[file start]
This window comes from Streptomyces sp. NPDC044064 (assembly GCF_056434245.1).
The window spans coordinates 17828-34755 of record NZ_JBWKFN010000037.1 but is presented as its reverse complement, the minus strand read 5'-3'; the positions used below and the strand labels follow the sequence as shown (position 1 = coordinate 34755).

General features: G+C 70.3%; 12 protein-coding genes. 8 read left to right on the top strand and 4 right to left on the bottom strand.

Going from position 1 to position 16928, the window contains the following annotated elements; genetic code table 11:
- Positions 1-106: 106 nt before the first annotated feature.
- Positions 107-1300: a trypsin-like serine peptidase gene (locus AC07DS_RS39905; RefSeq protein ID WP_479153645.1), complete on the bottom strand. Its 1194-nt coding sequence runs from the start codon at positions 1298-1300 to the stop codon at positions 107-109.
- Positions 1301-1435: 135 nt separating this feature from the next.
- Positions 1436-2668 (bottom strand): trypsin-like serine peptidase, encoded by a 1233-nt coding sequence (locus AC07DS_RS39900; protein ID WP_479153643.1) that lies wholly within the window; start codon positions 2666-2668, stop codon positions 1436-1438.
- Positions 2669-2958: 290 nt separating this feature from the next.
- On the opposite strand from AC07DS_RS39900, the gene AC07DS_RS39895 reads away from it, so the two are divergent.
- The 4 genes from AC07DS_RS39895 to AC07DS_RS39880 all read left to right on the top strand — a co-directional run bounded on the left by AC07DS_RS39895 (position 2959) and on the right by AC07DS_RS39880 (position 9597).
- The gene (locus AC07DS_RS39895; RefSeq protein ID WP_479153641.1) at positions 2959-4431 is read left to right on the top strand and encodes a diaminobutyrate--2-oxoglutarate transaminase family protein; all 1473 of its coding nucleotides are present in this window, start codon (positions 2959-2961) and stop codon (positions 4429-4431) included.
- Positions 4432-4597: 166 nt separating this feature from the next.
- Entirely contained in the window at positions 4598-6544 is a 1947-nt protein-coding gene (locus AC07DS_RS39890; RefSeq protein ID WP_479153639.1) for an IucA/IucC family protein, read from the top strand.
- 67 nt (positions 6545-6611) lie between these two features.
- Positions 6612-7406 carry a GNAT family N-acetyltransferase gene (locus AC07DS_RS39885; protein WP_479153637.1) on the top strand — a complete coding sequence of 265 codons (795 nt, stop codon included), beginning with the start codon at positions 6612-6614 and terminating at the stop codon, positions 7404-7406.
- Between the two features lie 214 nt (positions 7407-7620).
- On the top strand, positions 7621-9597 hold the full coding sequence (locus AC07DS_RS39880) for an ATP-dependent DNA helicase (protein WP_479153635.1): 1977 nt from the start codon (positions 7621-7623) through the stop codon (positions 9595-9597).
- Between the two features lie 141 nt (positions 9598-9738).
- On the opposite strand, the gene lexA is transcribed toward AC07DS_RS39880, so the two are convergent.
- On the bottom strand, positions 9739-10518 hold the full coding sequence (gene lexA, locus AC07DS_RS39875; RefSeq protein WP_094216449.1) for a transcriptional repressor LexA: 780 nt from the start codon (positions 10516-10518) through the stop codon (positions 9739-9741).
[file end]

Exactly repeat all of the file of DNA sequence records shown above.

This window comes from Streptomyces sp. NPDC044064 (assembly GCF_056434245.1).
The window spans coordinates 17828-34755 of record NZ_JBWKFN010000037.1 but is presented as its reverse complement, the minus strand read 5'-3'; the positions used below and the strand labels follow the sequence as shown (position 1 = coordinate 34755).

General features: G+C 70.3%; 12 protein-coding genes. 8 read left to right on the top strand and 4 right to left on the bottom strand.

Going from position 1 to position 16928, the window contains the following annotated elements; genetic code table 11:
- Positions 1-106: 106 nt before the first annotated feature.
- Positions 107-1300: a trypsin-like serine peptidase gene (locus AC07DS_RS39905; RefSeq protein ID WP_479153645.1), complete on the bottom strand. Its 1194-nt coding sequence runs from the start codon at positions 1298-1300 to the stop codon at positions 107-109.
- Positions 1301-1435: 135 nt separating this feature from the next.
- Positions 1436-2668 (bottom strand): trypsin-like serine peptidase, encoded by a 1233-nt coding sequence (locus AC07DS_RS39900; protein ID WP_479153643.1) that lies wholly within the window; start codon positions 2666-2668, stop codon positions 1436-1438.
- Positions 2669-2958: 290 nt separating this feature from the next.
- On the opposite strand from AC07DS_RS39900, the gene AC07DS_RS39895 reads away from it, so the two are divergent.
- The 4 genes from AC07DS_RS39895 to AC07DS_RS39880 all read left to right on the top strand — a co-directional run bounded on the left by AC07DS_RS39895 (position 2959) and on the right by AC07DS_RS39880 (position 9597).
- The gene (locus AC07DS_RS39895; RefSeq protein ID WP_479153641.1) at positions 2959-4431 is read left to right on the top strand and encodes a diaminobutyrate--2-oxoglutarate transaminase family protein; all 1473 of its coding nucleotides are present in this window, start codon (positions 2959-2961) and stop codon (positions 4429-4431) included.
- Positions 4432-4597: 166 nt separating this feature from the next.
- Entirely contained in the window at positions 4598-6544 is a 1947-nt protein-coding gene (locus AC07DS_RS39890; RefSeq protein ID WP_479153639.1) for an IucA/IucC family protein, read from the top strand.
- 67 nt (positions 6545-6611) lie between these two features.
- Positions 6612-7406 carry a GNAT family N-acetyltransferase gene (locus AC07DS_RS39885; protein WP_479153637.1) on the top strand — a complete coding sequence of 265 codons (795 nt, stop codon included), beginning with the start codon at positions 6612-6614 and terminating at the stop codon, positions 7404-7406.
- Between the two features lie 214 nt (positions 7407-7620).
- On the top strand, positions 7621-9597 hold the full coding sequence (locus AC07DS_RS39880) for an ATP-dependent DNA helicase (protein WP_479153635.1): 1977 nt from the start codon (positions 7621-7623) through the stop codon (positions 9595-9597).
- Between the two features lie 141 nt (positions 9598-9738).
- On the opposite strand, the gene lexA is transcribed toward AC07DS_RS39880, so the two are convergent.
- On the bottom strand, positions 9739-10518 hold the full coding sequence (gene lexA, locus AC07DS_RS39875; RefSeq protein WP_094216449.1) for a transcriptional repressor LexA: 780 nt from the start codon (positions 10516-10518) through the stop codon (positions 9739-9741).